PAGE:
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I am sure there is no connection between these events….

Team Blue has given another bunch of 1%ers a huge tax break, in this case the execs at facebook:

It hasn’t drawn much attention, but Facebook’s first annual earnings report contains an accounting gem: a multibillion-dollar tax deduction for the cost of executive stock options and share awards.

Even though Facebook (FB) reported $1.1 billion in pre-tax profits from U.S. operations in 2012, it will probably pay zero federal and state taxes—and even receive a federal tax refund of about $429 million—according to a Feb. 14 statement from Citizens for Tax Justice.

But do not despair. These 1%ers are the right kind, and no harm was done. They are progressives and love Team Blue, so they are OK, and deserve their break. It’s the other people that do not march to the tune of Team Blue that are the problem. Then again, the 1%ers at Facebook did pay their dues to Team Blue already, so all is really well:

The team had elite and, for tech, senior talent — by which I mean that most of them were in their 30s — from Twitter, Google, Facebook, Craigslist, Quora, and some of Chicago’s own software companies such as Orbitz and Threadless, where Reed had been CTO. But even these people, maybe *especially* these people, knew enough about technology not to trust it. “I think the Republicans fucked up in the hubris department,” Reed told me. “I know we had the best technology team I’ve ever worked with, but we didn’t know if it would work. I was incredibly confident it would work. I was betting a lot on it. We had time. We had resources. We had done what we thought would work, and it still could have broken. Something could have happened.”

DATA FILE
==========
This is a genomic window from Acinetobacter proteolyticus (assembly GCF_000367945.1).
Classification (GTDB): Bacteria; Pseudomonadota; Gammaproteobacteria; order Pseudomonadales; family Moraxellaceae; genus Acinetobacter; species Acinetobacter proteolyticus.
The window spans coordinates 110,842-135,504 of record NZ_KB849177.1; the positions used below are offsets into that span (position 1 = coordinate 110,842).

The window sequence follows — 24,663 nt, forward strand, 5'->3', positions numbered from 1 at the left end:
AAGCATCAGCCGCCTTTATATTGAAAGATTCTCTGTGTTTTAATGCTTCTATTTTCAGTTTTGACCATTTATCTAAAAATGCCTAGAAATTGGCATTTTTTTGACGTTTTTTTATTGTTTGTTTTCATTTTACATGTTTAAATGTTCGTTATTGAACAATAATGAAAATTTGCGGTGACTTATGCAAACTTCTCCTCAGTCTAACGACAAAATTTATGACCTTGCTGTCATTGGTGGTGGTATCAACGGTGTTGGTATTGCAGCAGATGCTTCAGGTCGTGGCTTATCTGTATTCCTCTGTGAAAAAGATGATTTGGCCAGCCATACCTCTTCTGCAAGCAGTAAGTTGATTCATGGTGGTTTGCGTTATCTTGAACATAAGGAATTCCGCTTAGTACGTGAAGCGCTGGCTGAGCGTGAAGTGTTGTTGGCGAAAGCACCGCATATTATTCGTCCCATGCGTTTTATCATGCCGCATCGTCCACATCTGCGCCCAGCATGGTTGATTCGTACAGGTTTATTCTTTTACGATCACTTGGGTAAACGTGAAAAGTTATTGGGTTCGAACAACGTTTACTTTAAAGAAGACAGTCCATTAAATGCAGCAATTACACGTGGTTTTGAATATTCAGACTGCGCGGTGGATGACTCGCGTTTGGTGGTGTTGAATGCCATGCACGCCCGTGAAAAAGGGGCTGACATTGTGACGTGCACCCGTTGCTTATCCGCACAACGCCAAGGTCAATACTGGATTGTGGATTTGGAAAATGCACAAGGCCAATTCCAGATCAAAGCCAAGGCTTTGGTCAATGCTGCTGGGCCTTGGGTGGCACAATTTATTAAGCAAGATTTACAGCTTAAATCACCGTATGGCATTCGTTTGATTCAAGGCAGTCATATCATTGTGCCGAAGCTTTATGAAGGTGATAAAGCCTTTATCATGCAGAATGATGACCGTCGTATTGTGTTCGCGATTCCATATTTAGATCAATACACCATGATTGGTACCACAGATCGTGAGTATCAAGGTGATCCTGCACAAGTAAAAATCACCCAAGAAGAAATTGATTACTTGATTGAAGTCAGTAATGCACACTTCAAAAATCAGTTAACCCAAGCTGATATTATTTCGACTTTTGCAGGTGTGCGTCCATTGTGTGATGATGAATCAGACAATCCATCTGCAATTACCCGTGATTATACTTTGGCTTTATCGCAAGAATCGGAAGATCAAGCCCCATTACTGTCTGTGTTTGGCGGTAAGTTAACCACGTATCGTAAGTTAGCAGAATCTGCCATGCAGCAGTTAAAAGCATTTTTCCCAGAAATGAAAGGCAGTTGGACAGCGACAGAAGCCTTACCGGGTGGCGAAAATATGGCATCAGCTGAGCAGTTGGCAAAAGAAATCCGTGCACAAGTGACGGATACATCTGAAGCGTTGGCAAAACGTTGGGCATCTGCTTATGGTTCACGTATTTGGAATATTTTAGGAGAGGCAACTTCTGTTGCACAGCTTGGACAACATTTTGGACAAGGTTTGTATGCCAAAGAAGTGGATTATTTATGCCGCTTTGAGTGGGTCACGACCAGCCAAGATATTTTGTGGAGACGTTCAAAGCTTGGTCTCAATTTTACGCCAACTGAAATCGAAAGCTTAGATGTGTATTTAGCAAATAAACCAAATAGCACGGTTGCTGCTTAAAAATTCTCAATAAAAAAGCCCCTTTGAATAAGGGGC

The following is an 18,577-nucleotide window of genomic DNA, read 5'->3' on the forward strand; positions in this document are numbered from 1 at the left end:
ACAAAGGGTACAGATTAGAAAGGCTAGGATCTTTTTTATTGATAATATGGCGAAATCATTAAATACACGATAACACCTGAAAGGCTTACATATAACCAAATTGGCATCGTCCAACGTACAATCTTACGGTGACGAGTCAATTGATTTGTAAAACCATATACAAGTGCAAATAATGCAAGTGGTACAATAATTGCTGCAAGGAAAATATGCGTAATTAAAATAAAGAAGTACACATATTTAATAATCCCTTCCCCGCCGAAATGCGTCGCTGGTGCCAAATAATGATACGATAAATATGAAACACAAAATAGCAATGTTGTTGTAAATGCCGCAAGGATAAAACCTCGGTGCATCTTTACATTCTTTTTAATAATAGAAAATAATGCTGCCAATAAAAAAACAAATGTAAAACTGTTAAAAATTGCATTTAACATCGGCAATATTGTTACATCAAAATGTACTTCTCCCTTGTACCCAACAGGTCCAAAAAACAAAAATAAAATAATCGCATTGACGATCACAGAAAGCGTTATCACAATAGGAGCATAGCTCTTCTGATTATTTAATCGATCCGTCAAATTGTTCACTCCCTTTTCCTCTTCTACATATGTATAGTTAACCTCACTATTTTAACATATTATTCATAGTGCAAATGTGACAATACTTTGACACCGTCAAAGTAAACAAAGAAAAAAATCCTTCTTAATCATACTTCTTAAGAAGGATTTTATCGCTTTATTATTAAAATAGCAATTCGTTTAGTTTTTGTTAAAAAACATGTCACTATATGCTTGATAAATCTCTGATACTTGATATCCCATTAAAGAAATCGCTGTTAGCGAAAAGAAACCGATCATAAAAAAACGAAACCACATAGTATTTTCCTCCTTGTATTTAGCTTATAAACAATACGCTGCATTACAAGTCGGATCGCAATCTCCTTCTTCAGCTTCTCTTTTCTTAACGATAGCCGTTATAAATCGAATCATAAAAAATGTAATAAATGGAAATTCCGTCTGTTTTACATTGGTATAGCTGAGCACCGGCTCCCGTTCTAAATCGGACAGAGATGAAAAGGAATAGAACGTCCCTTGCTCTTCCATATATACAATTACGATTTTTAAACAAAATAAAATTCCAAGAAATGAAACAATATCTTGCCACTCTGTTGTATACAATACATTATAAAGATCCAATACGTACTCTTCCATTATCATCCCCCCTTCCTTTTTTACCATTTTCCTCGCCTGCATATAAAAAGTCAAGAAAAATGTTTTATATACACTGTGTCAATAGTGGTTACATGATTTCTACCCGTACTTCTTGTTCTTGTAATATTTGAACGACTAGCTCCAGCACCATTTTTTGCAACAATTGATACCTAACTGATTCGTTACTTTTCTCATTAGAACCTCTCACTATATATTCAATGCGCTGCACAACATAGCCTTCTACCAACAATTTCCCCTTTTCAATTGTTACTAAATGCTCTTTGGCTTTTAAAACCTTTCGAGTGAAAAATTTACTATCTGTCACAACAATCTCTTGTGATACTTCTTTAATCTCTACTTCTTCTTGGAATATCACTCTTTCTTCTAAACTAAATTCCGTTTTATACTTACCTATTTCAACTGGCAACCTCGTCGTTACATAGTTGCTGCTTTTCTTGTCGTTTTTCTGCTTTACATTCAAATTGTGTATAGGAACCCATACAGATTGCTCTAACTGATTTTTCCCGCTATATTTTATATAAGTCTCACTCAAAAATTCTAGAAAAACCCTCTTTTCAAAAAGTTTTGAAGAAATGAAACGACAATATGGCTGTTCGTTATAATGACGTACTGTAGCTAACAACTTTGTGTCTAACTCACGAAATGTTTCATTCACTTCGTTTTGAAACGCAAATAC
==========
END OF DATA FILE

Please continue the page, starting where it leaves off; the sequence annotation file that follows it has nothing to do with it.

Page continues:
As I have pointed out repeatedly, the left only hates the rich people that do not bow down to them and which do not agree with keeping and growing a system where these 1%5ers have to pay members of Team Blue big money or big favors to keep their cash. Anyone that doesn’t want to be part of this despicable scam/scheme is evil, but the ones that play along are all good people. The evil people are the ones that do not find this system that rewards cronyism and pay-offs to be a good thing or that think the rules should apply to everyone equally.

8 comments

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  1. hist_ed says:

    Uhh Alex, gotta say I don’t see what the big deal is. Facebook followed the law to reduce their taxes. This isn’t a special perk that the Dems gave to FB; any company can do this. Compensation to employees is tax deductible. Facebook, like lots of companies, partially pays its people using stock. Why shouldn’t they be able to deduct that expense?

    Now I think our corporate taxes structure is an unholy mess. I’d scrap the whole thing and make all companies pay some low amount (maybe 5%) of gross income with no deductions, depreciation, carry-overs, or other bullshit (no subsidies either), but as long as FB is operating in our current set of tax laws, they have an obligation to their shareholders to reduce their tax burden.

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  2. Mook says:

    This isn’t a special perk that the Dems gave to FB; any company can do this. Compensation to employees is tax deductible.

    My understanding is the same as yours that this wasn’t a “special” exemption that Dems gave to Fakebook. However, I take issue with your 2nd statement block quoted because the cost of the compensation to FB for issuing those stock options to employees was zero. I have no problem with the employees paying taxes if they receive stock benefits, but FB’s cost to issue those stock options was zero and they should not receive a deduction for it and neither should other companies imo.